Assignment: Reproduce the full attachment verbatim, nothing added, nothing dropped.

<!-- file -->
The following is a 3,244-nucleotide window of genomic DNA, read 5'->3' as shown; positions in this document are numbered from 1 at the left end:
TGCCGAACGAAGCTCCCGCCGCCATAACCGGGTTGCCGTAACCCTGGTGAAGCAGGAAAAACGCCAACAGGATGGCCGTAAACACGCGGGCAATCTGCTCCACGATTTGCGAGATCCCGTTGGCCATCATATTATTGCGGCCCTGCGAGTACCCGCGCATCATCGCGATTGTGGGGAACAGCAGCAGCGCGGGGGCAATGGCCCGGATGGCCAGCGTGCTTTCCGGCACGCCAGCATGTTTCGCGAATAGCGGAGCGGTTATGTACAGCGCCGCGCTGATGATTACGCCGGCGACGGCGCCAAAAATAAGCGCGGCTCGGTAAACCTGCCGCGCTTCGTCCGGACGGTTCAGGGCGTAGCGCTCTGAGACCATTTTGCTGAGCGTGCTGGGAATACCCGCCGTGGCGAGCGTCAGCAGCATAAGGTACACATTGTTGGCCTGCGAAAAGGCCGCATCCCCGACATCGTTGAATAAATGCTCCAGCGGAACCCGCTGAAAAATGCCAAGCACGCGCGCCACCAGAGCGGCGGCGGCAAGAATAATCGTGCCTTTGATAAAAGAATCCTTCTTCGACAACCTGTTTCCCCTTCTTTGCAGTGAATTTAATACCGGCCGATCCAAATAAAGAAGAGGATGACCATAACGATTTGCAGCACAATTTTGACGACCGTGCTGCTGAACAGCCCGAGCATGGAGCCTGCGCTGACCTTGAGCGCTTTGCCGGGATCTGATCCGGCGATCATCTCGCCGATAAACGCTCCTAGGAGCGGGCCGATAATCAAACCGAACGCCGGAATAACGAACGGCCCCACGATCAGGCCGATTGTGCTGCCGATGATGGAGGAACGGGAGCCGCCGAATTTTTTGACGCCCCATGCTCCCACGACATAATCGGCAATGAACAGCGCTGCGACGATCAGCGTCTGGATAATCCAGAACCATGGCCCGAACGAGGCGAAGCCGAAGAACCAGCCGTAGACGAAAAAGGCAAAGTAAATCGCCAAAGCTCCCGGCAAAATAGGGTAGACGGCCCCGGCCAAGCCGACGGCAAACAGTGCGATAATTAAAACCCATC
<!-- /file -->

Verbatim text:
The following is a 3,244-nucleotide window of genomic DNA, read 5'->3' as shown; positions in this document are numbered from 1 at the left end:
TGCCGAACGAAGCTCCCGCCGCCATAACCGGGTTGCCGTAACCCTGGTGAAGCAGGAAAAACGCCAACAGGATGGCCGTAAACACGCGGGCAATCTGCTCCACGATTTGCGAGATCCCGTTGGCCATCATATTATTGCGGCCCTGCGAGTACCCGCGCATCATCGCGATTGTGGGGAACAGCAGCAGCGCGGGGGCAATGGCCCGGATGGCCAGCGTGCTTTCCGGCACGCCAGCATGTTTCGCGAATAGCGGAGCGGTTATGTACAGCGCCGCGCTGATGATTACGCCGGCGACGGCGCCAAAAATAAGCGCGGCTCGGTAAACCTGCCGCGCTTCGTCCGGACGGTTCAGGGCGTAGCGCTCTGAGACCATTTTGCTGAGCGTGCTGGGAATACCCGCCGTGGCGAGCGTCAGCAGCATAAGGTACACATTGTTGGCCTGCGAAAAGGCCGCATCCCCGACATCGTTGAATAAATGCTCCAGCGGAACCCGCTGAAAAATGCCAAGCACGCGCGCCACCAGAGCGGCGGCGGCAAGAATAATCGTGCCTTTGATAAAAGAATCCTTCTTCGACAACCTGTTTCCCCTTCTTTGCAGTGAATTTAATACCGGCCGATCCAAATAAAGAAGAGGATGACCATAACGATTTGCAGCACAATTTTGACGACCGTGCTGCTGAACAGCCCGAGCATGGAGCCTGCGCTGACCTTGAGCGCTTTGCCGGGATCTGATCCGGCGATCATCTCGCCGATAAACGCTCCTAGGAGCGGGCCGATAATCAAACCGAACGCCGGAATAACGAACGGCCCCACGATCAGGCCGATTGTGCTGCCGATGATGGAGGAACGGGAGCCGCCGAATTTTTTGACGCCCCATGCTCCCACGACATAATCGGCAATGAACAGCGCTGCGACGATCAGCGTCTGGATAATCCAGAACCATGGCCCGAACGAGGCGAAGCCGAAGAACCAGCCGTAGACGAAAAAGGCAAAGTAAATCGCCAAAGCTCCCGGCAAAATAGGGTAGACGGCCCCGGCCAAGCCGACGGCAAACAGTGCGATAATTAAAACCCATC